Heading into the Spurs’ home tilt against the Wizards, the topic du jour was chemistry — specifically, the challenges of developing it with a currently-isolated element. In picking up the 98-90 victory, the team showed it was capable of working towards a new winning formula.
Leading the way again was the team’s rock in the middle, LaMarcus Aldridge, who snapped the Spurs’ opening four-and-a-half-minute dry spell with a jumper from the left block. It was from that trusted post that he would do much of his damage for the night, finishing with a game-high 27 points, nine rebounds, and four assists.
The All-Star has been a constant throughout this season, and it’s building around him that could allow the team to be successful into mid-April. The starting five remains the same over the past five wins — a promising sign given that we’ve seen 24 different combinations in 2017-18 — while Gregg Popovich tweaks the second unit and experiments with when he can deploy two-big lineups.
The chemical process of a Spurs season doesn’t typically begin in mid-March, but this has been anything but a typical Spurs season. A passing of the torch at point guard, plethora of injuries, and the inertia caused by Kawhi Leonard’s uncertain return have delayed the fusion we’re used to seeing down the stretch. Call it conditional acceptance or sobered resignation, but quotes like Ginobili’s on Wednesday suggest the team appears to be moving on without the specter of a late-season comeback, that any theoretical placeholders the team may have had for Leonard have been filed away until 2018-19.
What Aldridge is doing can be understated — often chalked up to a Spurs system that props up its featured player — but it shouldn’t be. In grinding Markieff Morris into a fine paste in the post, floating a half-dozen jumpers softly over the hopelessly outreached hands of Marcin Gortat, or simply bullying his way to an offensive rebound in a crowd, he showed again how uniquely unguardable he is in a league that has appeared to move on from players of his kind. He’s the rare big man that is forced to score on almost half of his own buckets — up from 40% last season, primarily due to the roster’s limitations — and is doing it at one of the most efficient rates of his career. That he’s done so while anchoring an elite defense (often as the only true big) and willing the Spurs towards a potential postseason berth is why his All-NBA case should only grow in these final weeks.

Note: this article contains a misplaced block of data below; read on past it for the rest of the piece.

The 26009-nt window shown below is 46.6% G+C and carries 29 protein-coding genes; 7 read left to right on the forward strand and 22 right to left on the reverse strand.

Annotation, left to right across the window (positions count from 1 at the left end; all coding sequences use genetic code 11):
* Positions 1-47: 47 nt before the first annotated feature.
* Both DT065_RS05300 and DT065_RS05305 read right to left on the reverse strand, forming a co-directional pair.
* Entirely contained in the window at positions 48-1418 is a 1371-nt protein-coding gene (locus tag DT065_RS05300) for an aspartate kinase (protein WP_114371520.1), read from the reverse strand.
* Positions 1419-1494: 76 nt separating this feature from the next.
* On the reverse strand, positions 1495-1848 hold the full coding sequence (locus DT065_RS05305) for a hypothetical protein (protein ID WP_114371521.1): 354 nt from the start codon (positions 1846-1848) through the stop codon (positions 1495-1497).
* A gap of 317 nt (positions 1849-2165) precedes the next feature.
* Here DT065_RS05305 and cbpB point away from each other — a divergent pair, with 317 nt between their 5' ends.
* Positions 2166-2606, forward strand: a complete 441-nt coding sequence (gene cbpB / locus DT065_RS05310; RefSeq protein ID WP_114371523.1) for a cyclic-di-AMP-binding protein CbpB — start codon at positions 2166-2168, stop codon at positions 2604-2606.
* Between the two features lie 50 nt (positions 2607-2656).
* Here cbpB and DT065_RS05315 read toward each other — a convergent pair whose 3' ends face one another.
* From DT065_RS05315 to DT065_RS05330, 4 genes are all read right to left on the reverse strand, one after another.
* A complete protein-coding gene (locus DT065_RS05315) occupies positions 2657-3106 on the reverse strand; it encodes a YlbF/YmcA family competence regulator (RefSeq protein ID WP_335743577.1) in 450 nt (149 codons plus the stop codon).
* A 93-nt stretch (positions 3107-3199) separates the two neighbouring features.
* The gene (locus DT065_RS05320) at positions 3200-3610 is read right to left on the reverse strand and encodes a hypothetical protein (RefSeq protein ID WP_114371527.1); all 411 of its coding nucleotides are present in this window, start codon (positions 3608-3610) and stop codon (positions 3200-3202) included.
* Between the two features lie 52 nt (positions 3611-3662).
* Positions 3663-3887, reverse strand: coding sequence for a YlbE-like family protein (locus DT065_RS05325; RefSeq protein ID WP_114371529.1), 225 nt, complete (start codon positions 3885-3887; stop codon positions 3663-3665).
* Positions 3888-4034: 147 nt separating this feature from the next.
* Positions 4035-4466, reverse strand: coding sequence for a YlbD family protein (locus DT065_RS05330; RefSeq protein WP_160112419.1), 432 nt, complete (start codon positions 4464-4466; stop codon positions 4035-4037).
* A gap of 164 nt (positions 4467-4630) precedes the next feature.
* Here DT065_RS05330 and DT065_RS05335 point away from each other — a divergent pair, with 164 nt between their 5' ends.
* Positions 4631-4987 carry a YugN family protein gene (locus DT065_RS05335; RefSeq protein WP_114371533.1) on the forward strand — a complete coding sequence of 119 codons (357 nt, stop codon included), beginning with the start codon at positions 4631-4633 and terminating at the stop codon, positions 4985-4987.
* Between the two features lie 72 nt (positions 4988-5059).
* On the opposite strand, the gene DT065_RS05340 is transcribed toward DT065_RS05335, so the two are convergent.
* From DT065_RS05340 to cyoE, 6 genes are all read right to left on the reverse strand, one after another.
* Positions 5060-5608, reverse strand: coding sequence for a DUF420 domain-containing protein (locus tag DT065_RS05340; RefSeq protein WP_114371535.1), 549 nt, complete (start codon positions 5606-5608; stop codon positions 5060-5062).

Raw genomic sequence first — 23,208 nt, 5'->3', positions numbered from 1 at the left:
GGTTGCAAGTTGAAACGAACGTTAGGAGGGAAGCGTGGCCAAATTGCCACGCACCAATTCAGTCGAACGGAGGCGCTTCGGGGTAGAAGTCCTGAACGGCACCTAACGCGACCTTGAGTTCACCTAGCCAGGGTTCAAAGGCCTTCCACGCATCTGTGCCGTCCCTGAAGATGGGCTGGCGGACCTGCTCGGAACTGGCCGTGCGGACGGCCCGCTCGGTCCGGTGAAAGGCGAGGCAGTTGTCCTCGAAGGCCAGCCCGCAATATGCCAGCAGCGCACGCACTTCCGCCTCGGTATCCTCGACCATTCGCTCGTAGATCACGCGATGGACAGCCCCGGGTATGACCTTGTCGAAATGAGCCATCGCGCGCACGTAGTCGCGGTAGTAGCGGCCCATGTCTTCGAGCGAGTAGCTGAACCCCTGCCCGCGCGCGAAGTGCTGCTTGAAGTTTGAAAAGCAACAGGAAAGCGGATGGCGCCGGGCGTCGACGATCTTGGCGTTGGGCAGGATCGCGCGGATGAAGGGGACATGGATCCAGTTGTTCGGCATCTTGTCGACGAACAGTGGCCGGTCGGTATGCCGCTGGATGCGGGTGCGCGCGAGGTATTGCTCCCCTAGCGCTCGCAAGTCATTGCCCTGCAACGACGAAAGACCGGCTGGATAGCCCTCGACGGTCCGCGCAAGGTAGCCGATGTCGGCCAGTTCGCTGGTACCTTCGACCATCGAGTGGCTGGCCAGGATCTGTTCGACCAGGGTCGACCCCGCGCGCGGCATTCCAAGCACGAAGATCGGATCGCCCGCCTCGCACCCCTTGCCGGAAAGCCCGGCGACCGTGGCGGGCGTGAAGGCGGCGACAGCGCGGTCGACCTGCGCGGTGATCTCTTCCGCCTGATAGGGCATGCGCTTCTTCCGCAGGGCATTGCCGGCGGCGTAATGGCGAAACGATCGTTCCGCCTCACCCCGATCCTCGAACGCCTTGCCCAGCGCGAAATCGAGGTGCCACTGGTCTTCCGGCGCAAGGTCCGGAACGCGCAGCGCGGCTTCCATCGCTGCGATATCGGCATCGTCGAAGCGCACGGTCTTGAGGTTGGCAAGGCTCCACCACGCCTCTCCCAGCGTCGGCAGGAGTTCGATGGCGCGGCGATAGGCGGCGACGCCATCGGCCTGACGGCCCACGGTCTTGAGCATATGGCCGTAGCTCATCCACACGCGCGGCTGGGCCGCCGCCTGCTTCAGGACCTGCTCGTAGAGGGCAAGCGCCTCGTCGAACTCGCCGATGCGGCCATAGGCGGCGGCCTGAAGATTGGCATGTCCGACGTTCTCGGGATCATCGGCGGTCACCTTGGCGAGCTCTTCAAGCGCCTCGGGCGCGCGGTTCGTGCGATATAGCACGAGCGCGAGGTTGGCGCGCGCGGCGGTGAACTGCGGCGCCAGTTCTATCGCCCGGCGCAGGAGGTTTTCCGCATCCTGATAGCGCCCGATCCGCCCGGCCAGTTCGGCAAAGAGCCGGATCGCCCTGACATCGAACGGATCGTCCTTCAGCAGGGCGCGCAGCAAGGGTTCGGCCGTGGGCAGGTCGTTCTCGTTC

Aldridge received some offensive help from two unlikely sources on Wednesday, as Kyle Anderson (16 points) and Dejounte Murray (9 points, 10 rebounds), two players who often make an impact without scoring the ball, did their part. Most promising of all, perhaps: they both hit three-pointers in the corner, looks that they’re sure to get more of in the near future.
Not long ago, the Spurs found themselves in 10th place in the West, after suffering a precipitous tumble from third. They’re now winners of a season-best five straight and appearing to come together at just the right time.
A bit more on...
The extra plays making the difference
The play below features three offensive rebounds — all by Dejounte Murray — which eventually bought the Spurs a trip to the free-throw line.
Dejounte Murray just got three straight offensive rebounds ON THE SAME POSSESSION. pic.twitter.com/ukmyr7C3aD— J.R. Wilco (@jollyrogerwilco) March 22, 2018
The work on the offensive glass (12 rebounds), effort under the basket (10 blocks), hustle to close out on Washington shooters, and the battle for a number of 50/50 balls helped the Spurs wrest and build on their lead through the middle quarters.
Every night being Manu Appreciation Night
Wednesday may have been all about honoring the troops, but it was the shades of sky blue that were once again prominent throughout the arena. More and more fans from Argentina (and all over really) continue to make the pilgrimage to watch number twenty in person:
The Manumania is real pic.twitter.com/7TYCfkUXaG— Pounding the Rock (@poundingtherock) March 22, 2018
After diving onto the floor for one and sneaking up on an unsuspecting Wizard for another, the Argentine is just one steal away from the Admiral’s all-time franchise record of 1,388.
As usual, Ginobili’s effort was off the charts on Wednesday. Here’s what another vet had to say about him, courtesy of the Express-News’ Tom Orsborn:
Pau on Manu diving on the floor: "It just tells you that nobody has an excuse not to do it. Right? A 40 year old does it, what about a 25 or 30 or 35 or 37 (his own age age) year old?"— Tom Orsborn (@tom_orsborn) March 22, 2018
The Three Wise Men
Pau Gasol’s shoulder still may not be right, Tony Parker can only occasionally turn the corner to get to his spots, and Manu Ginobili is so dedicated to sacrificing his forty-year-old body that it’s hard to know what he’ll have left at the end of some games. And yet, there’s something very cool in watching these three come off the bench together at the end of the first quarter and go to work, and it appears to be an element of the San Antonio rotation that we’ll see through the end of the season.
Over the Spurs’ five-game win streak, the trio of Gasol, Ginobili and Parker has played together for 52 minutes. They also comprise the team’s most-used non-Aldridge lineups in that span. With the starting unit looking set for the time being, it’ll be interesting to see who Pop runs with as the complementary pieces to this group. (Presumably, it’ll be Rudy Gay and someone else)